Define Compelling Use Cases

Stan Garfield

Stan Garfield

October 15, 2020

The seventh step in the 12 Steps to KM Success is to define compelling use cases with clear advantages over existing alternatives. Don’t talk about driving adoption or rolling out tools. Instead, talk about the clear advantages of using them over existing alternatives.

For example, you can use COLLABORATION as an acronym that includes 13 use cases that are more specific than just asking people to collaborate.

  1. Communicate: Inform the organization about your activities. plans, and progress; interact with colleagues; solicit input, feedback, advice; or relax, refresh, relieve tension, and laugh
  2. Obtain: Gain assistance from others, find out what others are doing, retrieve information, or receive answers to questions
  3. Locate: Find subject matter experts, documents, credentials, references, sites, official methods, lessons learned, proven practices, or other needed resources
  4. Learn: Become educated on a topic, deepen expertise, or keep current on the latest news
  5. Assist: Respond to a request; respond to a client request for information. proposal, or support; submit a proposal; deliver a product, project, service, or client engagement; or provide expertise
  6. Build: Develop and deliver a presentation or webinar; write a document, or build and deliver a product or service
  7. Offer: Answer questions; provide points of view, proven practices, lessons learned, examples, or official methods; get staffed on a project or client engagement; lead an effort; or praise, recognize, and thank colleagues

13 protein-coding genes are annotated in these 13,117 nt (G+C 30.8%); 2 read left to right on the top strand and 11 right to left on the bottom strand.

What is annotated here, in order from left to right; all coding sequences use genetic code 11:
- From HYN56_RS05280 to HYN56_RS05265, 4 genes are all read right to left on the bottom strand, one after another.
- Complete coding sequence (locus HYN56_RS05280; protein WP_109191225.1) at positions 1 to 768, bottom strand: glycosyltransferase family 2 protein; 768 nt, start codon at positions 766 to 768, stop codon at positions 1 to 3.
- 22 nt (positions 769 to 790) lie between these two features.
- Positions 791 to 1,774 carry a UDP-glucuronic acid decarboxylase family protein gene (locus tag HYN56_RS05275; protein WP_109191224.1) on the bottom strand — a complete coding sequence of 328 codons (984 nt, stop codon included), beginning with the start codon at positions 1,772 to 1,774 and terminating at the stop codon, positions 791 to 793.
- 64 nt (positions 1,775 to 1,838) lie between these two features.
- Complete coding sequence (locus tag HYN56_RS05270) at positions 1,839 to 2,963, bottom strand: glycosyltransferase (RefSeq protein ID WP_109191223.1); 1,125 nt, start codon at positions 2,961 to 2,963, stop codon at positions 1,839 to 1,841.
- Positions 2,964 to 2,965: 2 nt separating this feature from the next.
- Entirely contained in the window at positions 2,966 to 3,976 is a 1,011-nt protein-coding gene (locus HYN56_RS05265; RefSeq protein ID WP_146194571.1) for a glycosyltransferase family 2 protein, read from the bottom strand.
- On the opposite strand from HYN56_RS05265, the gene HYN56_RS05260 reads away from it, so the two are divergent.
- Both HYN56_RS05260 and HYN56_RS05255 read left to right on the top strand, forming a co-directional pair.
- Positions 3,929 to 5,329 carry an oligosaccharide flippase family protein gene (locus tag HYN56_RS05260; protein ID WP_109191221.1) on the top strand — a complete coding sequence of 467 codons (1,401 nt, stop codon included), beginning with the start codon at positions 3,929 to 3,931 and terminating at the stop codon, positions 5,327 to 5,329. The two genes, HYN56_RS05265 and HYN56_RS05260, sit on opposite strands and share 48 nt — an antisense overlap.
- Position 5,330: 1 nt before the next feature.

8. Resolve: Identify issues, solve problems, or fix something that is broken
  9. Ask: Ask questions, request advice, or submit a query or request
  10. Transfer: Transfer knowledge; share links, insights, lessons learned, tips, tricks, or techniques; or contribute reusable content
  11. Innovate: Develop new and better ways of serving clients; solicit ideas; manage the innovation process; improve existing products, services, processes, and tools; or invent new products, services, processes, and tools
  12. Onboard: Orient new hires or team members, get oriented as a new hire or team member, or orient new clients
  13. Network: Connect to others with similar interests, work together as part of a team, or connect multiple organizations to deliver services together

Another acronym, SAFARIS, can be used to remember seven key uses for communities and Enterprise Social Networks. Each of these is more effective and efficient that alternative approaches, and that is the strength of offering use cases.

  1. Share a link. “Here is a link to the recording of the most recent Lucidea webinar.”
  2. Ask a question. “Has anyone encountered this problem before, and if so, how was it solved?”
  3. Find a resource. “I’m looking for a specialist in artificial intelligence to help in a project.”
  4. Answer a post. “Here are links to three relevant documents in the knowledge repository.”
  5. Recognize a colleague. “Thanks to Janet Johnson for helping me solve a difficult problem.”
  6. Inform about your activities. “I am working on updating the enterprise taxonomy, so suggested changes are welcome.”
  7. Suggest an idea. “I think we should add a button next to each document in the repository to click on if it was useful.”
Stan Garfield

Stan Garfield

Please read Stan’s additional blog posts offering advice and insights drawn from many years as a KM practitioner. And learn about Lucidea’s Inmagic Presto, with KM capabilities to support successful knowledge management programs.

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